The SEC’s Division of Trading and Markets has provided limited period no-action relief to beta test a service that will allow securities clearance using a distributed ledger system. The 24-month relief would allow the applicant to operate a securities settlement service whereby securities and cash would be represented by digitized securities entitlements that would be exchanged in accordance with the underlying securities transactions. Without no-action relief, the applicant would have to register as a clearing agency. The SEC is allowing limited testing of the system without registration so long as the applicant follows strict guidelines that limit use of the system and volume.
The use of distributed ledger technology and digital tokens could revolutionize securities settlement and transfer agency processes. Securities settlement could happen more quickly with fewer transaction costs. The SEC (and the applicant) deserve credit for allowing this testing period before requiring full-blown registration.
The SEC instituted proceedings against a private fund manager and its principals for inflating the valuation of illiquid assets and conflicts of interest. The SEC charges that the defendants marketed a fund with the term “income” in its name even though the fund held only illiquid assets including a private company and interests in gems and minerals. The SEC also asserts that the defendants inflated the values of the fund’s assets in order to pay their management fees while telling investors that the fund lacked liquidity to meet redemption requests. The SEC claims that the defendants illegally paid themselves more than $13 Million in management fees. The SEC also asserts that the principals engaged in self-dealing insider loan transactions and invested client money in their affiliated funds.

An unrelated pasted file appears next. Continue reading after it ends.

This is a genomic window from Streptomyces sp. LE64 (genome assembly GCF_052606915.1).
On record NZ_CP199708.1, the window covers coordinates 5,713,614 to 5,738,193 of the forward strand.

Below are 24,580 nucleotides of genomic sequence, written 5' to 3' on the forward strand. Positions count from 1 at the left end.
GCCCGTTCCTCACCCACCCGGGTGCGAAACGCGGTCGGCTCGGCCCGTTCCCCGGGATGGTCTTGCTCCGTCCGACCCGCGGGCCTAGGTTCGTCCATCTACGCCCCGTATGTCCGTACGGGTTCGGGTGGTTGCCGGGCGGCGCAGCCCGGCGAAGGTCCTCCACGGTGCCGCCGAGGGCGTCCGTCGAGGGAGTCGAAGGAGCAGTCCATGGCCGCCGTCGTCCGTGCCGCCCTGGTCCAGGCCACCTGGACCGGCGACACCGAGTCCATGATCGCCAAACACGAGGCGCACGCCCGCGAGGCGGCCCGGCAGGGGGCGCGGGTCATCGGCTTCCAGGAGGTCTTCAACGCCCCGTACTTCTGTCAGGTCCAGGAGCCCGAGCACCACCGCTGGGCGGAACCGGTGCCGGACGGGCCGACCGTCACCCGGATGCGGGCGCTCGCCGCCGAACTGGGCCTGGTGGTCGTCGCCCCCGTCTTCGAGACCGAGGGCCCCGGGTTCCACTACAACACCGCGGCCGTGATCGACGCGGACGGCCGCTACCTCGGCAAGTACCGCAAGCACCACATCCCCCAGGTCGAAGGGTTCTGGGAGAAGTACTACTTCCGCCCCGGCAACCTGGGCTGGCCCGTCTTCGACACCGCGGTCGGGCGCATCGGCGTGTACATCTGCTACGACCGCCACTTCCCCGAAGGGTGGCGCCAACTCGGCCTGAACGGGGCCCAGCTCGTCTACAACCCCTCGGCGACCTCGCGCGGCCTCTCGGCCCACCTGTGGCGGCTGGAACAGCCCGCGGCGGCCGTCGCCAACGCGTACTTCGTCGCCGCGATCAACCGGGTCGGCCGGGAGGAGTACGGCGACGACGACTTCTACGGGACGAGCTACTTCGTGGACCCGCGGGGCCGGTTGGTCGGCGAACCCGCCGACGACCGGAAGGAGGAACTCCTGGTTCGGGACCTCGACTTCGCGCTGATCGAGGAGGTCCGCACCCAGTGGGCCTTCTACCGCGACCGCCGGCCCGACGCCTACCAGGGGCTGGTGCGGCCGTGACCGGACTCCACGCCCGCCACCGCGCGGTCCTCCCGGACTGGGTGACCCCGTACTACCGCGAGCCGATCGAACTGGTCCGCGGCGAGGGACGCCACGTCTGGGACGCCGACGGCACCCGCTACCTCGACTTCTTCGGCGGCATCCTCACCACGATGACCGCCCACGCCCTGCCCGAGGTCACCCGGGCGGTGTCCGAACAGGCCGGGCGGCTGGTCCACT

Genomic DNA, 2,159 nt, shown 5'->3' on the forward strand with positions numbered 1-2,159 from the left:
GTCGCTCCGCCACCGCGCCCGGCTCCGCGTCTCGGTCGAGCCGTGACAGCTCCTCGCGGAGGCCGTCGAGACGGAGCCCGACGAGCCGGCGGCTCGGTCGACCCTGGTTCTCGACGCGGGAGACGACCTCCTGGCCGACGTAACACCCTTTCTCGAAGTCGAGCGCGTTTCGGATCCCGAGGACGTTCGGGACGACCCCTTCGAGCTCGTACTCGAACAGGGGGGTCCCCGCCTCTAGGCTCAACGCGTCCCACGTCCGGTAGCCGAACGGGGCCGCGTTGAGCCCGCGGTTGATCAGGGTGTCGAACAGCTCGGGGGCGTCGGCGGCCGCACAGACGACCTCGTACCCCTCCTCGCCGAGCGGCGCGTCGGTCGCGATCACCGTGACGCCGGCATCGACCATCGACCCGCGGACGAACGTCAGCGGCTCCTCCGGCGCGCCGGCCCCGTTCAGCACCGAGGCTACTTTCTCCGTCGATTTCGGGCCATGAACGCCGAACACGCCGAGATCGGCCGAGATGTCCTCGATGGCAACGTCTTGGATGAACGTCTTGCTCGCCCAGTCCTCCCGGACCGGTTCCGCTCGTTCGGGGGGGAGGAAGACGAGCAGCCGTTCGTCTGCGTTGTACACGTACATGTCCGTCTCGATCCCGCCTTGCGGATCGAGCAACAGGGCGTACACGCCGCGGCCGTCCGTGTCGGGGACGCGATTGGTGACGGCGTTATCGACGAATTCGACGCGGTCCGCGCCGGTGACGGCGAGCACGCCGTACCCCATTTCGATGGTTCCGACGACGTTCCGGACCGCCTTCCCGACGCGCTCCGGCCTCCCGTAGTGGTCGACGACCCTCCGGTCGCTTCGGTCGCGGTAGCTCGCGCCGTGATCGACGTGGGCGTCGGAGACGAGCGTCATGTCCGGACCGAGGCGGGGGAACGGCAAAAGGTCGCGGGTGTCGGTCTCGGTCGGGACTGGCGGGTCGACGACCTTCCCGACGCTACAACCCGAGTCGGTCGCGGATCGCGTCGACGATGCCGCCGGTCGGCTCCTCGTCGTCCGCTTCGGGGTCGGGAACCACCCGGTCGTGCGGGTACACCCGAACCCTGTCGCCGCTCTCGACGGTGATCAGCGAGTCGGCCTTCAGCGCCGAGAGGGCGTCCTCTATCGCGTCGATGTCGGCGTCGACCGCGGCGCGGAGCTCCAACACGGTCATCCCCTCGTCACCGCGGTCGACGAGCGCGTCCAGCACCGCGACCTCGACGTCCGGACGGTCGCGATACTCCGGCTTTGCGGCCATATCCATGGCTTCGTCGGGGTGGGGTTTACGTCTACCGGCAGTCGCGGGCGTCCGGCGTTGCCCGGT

Fund sponsors claiming limited liquidity or redemption gates make want to re-consider how and when to pay management fees especially based on assets that are not publicly traded. Also, private fund sponsors should review fund names and offering documents to make sure they remain accurate over time.
The U.S. Attorney for the Eastern District of New York has indicted the former Chief Compliance Officer of a private equity firm for obstructing justice and illegally accessing confidential government information. According to the indictment and press accounts, the defendant misused his position and access as an SEC employee to obtain information about a pending investigation of the private equity firm while negotiating his new position. The firm itself is being investigated for sales practice violations. The defendant faces more than 20 years in prison.
This case is Exhibit A for why there should be limits on the revolving door between the regulators and firms they are charged with regulating. An inherent conflict of interest exists when a former regulator represents a firm being examined or investigated. The Project On Government Oversight (POGO) published a report in 2013 titled “Dangerous Liaisons: Revolving Door at SEC Creates Risk of Regulatory Capture,” outlining the scope of the problem. At the very least, we would recommend a 12-month cooling-off period before a private firm could hire a former regulator and an outright ban if the firm is currently under investigation.
FINRA has released its 2019 Report on Examination Findings and Observations, offering insight on enforcement cases and risk management concerns. FINRA provides a long list of examination and enforcement findings including negligent practices related to (i) supervision (failure to amend WSPs for new or amended rules, weak branch office inspections); (ii) suitability (product exchanges, churning); (iii) digital communications (failure to stop individual texting, electronic sales seminars); (iv) anti-money laundering (inadequate transaction monitoring, overreliance on clearing firms); (v) UTMA/UGMA (know your customer); (vi) cybersecurity; (vii) business continuity plans; (viii) fixed income mark-ups; (ix) best execution; (x) market access; (xi) short sales; (xii) liquidity risk management; (xiii) segregation of client assets; and (xiv) net capital. A senior FINRA official explained the purpose of the Report: “We hope firms find the Exam Findings and Observations Report useful in strengthening their own control environments and addressing potential deficiencies before their next exam.”